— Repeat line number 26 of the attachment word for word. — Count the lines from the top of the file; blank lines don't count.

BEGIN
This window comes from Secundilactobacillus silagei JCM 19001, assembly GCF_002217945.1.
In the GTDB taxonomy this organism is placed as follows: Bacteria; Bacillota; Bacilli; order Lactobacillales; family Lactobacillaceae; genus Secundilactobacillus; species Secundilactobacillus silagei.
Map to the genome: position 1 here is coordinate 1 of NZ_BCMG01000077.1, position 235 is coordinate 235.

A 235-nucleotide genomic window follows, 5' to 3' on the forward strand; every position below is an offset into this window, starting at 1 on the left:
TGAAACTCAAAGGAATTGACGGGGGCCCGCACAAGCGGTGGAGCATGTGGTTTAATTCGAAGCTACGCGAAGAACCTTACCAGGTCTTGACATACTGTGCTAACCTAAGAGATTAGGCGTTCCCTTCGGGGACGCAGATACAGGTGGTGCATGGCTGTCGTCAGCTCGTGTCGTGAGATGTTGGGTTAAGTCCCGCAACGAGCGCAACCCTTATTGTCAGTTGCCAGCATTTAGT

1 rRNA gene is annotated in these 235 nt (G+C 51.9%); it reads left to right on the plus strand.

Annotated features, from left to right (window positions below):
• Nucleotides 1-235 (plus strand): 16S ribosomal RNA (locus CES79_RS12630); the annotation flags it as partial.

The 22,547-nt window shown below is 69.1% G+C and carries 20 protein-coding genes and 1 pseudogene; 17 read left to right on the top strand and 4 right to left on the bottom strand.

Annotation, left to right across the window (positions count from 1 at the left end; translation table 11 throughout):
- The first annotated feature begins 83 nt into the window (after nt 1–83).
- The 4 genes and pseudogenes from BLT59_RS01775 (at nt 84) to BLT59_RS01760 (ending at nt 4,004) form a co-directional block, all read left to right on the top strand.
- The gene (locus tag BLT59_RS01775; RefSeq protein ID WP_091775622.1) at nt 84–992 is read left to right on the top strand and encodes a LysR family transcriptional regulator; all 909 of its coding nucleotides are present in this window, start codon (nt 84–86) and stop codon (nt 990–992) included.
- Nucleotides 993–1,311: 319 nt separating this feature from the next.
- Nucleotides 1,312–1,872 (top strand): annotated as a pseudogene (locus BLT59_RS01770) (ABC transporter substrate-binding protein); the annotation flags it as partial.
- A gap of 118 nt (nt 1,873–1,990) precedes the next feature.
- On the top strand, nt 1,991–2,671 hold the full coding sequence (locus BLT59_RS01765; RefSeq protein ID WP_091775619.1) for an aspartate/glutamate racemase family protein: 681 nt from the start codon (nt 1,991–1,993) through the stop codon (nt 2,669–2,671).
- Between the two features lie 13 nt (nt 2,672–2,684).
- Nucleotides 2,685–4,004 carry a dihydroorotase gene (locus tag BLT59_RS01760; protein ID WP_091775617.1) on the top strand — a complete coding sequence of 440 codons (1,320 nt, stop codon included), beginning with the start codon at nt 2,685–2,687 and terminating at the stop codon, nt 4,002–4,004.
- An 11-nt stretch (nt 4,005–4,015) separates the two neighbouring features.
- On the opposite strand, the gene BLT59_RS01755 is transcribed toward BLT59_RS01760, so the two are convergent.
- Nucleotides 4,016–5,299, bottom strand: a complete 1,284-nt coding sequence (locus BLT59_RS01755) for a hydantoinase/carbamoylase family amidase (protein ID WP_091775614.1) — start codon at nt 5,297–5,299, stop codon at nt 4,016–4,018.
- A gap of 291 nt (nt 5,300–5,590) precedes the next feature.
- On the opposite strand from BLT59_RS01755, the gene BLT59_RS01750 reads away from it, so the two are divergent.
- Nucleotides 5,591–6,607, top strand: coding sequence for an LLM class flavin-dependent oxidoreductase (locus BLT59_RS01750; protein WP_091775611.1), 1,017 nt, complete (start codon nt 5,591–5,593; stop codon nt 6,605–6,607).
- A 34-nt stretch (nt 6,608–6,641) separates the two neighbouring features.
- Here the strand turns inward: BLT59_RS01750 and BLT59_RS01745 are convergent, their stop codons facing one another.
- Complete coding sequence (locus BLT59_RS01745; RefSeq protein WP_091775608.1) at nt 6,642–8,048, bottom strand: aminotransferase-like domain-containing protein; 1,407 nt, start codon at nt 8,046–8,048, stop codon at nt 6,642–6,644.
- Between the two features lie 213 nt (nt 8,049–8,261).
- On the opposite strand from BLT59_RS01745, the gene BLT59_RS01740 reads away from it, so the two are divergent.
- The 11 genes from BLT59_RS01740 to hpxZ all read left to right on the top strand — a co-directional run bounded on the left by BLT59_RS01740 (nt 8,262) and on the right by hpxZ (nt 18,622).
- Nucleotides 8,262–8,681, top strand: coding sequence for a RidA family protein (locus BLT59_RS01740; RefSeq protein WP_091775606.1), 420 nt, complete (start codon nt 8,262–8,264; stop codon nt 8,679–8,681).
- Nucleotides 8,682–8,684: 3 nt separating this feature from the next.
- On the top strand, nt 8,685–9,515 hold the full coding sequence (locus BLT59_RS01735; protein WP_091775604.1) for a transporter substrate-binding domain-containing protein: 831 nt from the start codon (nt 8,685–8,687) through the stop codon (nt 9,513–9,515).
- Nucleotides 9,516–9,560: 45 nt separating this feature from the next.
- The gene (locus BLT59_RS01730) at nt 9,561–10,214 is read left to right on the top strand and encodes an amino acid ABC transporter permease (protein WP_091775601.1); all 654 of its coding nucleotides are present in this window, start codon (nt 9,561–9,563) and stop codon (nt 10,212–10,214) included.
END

- A 34-nt stretch (nt 6,608–6,641) separates the two neighbouring features.